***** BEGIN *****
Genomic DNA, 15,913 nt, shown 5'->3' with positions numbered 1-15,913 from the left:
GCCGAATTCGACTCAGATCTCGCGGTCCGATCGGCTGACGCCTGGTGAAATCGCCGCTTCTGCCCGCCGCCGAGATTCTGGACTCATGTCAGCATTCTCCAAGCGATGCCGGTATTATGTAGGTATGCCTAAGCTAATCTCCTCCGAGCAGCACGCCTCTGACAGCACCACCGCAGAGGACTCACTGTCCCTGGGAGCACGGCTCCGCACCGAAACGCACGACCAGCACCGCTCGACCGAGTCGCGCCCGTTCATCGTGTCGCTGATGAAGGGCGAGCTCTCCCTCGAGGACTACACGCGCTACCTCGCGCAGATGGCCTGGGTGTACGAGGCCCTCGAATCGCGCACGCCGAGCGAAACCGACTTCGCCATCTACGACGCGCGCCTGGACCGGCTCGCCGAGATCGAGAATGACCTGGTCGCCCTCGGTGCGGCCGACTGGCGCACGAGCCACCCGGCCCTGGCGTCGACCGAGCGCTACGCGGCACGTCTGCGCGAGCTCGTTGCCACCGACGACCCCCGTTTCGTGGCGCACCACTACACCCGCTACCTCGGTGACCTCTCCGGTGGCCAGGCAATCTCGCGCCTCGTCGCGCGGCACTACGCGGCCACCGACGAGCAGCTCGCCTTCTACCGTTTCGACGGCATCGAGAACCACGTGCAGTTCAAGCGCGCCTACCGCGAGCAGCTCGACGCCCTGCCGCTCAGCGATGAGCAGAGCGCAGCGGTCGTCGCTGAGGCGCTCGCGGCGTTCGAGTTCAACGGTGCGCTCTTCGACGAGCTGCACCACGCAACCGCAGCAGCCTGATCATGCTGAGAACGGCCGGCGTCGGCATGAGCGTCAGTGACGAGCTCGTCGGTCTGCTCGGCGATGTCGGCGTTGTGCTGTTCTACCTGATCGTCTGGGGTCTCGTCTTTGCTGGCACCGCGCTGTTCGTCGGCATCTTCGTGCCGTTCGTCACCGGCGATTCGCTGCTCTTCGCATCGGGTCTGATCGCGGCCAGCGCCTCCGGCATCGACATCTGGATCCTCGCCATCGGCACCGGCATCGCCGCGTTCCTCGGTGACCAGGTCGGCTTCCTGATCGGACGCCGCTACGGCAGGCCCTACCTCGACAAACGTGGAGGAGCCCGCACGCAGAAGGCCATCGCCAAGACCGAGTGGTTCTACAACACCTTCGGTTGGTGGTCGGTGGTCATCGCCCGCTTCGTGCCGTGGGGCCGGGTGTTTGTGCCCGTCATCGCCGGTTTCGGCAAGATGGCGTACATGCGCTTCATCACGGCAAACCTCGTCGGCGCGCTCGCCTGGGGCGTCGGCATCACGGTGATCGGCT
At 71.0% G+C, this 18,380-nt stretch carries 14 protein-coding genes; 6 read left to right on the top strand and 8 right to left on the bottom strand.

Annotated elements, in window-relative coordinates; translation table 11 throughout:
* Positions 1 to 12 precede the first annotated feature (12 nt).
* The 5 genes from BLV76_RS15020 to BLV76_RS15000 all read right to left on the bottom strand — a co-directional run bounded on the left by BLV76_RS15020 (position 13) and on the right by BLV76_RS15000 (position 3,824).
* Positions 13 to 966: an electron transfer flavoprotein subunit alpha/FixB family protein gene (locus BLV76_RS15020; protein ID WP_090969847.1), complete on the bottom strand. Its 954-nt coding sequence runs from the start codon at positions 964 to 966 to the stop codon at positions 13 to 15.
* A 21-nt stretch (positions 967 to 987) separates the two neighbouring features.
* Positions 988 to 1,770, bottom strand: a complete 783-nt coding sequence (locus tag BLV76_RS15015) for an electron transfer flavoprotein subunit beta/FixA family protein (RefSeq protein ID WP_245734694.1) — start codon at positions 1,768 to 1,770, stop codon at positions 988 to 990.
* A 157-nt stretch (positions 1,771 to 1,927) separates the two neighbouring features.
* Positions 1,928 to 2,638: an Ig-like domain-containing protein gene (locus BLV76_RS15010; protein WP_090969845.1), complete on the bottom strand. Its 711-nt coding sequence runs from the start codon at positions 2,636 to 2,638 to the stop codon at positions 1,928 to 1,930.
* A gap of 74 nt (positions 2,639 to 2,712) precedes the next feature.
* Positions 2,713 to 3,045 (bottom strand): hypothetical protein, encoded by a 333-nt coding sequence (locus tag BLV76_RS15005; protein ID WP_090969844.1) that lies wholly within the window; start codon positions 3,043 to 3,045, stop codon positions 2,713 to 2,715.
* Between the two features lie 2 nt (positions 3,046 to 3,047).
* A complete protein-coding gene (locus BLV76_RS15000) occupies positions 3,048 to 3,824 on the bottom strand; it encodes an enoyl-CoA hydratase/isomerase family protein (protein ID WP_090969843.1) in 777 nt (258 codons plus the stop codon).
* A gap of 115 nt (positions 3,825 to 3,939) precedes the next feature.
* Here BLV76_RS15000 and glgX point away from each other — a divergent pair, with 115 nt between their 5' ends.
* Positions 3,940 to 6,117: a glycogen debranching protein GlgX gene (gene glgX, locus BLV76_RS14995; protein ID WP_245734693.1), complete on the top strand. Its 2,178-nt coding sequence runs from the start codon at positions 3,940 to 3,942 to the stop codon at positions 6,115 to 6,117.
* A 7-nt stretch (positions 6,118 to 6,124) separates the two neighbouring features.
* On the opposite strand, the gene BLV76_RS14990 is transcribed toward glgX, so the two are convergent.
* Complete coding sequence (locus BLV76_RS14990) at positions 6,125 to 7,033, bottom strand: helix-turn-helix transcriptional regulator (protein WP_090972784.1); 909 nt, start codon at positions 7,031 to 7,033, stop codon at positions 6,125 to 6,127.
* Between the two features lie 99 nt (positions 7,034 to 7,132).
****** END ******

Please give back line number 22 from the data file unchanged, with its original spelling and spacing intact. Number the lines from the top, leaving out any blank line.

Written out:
* Between the two features lie 99 nt (positions 7,034 to 7,132).